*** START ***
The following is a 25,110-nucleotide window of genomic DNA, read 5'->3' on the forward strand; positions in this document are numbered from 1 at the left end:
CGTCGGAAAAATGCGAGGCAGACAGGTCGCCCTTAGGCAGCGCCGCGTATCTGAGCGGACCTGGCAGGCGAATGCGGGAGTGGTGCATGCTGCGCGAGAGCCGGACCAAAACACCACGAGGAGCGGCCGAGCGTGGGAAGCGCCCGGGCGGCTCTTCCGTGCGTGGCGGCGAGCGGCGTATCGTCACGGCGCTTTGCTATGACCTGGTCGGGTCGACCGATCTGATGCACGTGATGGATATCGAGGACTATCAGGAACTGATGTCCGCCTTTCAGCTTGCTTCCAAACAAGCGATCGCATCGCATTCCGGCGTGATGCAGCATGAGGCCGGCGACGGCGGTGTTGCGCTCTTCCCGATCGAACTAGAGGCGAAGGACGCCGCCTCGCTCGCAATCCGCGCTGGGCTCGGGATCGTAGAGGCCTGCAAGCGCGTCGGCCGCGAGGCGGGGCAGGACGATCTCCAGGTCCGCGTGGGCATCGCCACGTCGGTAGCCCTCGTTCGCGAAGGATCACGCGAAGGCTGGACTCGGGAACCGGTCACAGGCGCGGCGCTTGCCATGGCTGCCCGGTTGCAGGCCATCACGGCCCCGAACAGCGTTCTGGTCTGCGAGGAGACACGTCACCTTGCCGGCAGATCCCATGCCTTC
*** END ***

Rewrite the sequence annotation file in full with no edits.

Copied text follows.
The following is a 25,110-nucleotide window of genomic DNA, read 5'->3' on the forward strand; positions in this document are numbered from 1 at the left end:
CGTCGGAAAAATGCGAGGCAGACAGGTCGCCCTTAGGCAGCGCCGCGTATCTGAGCGGACCTGGCAGGCGAATGCGGGAGTGGTGCATGCTGCGCGAGAGCCGGACCAAAACACCACGAGGAGCGGCCGAGCGTGGGAAGCGCCCGGGCGGCTCTTCCGTGCGTGGCGGCGAGCGGCGTATCGTCACGGCGCTTTGCTATGACCTGGTCGGGTCGACCGATCTGATGCACGTGATGGATATCGAGGACTATCAGGAACTGATGTCCGCCTTTCAGCTTGCTTCCAAACAAGCGATCGCATCGCATTCCGGCGTGATGCAGCATGAGGCCGGCGACGGCGGTGTTGCGCTCTTCCCGATCGAACTAGAGGCGAAGGACGCCGCCTCGCTCGCAATCCGCGCTGGGCTCGGGATCGTAGAGGCCTGCAAGCGCGTCGGCCGCGAGGCGGGGCAGGACGATCTCCAGGTCCGCGTGGGCATCGCCACGTCGGTAGCCCTCGTTCGCGAAGGATCACGCGAAGGCTGGACTCGGGAACCGGTCACAGGCGCGGCGCTTGCCATGGCTGCCCGGTTGCAGGCCATCACGGCCCCGAACAGCGTTCTGGTCTGCGAGGAGACACGTCACCTTGCCGGCAGATCCCATGCCTTC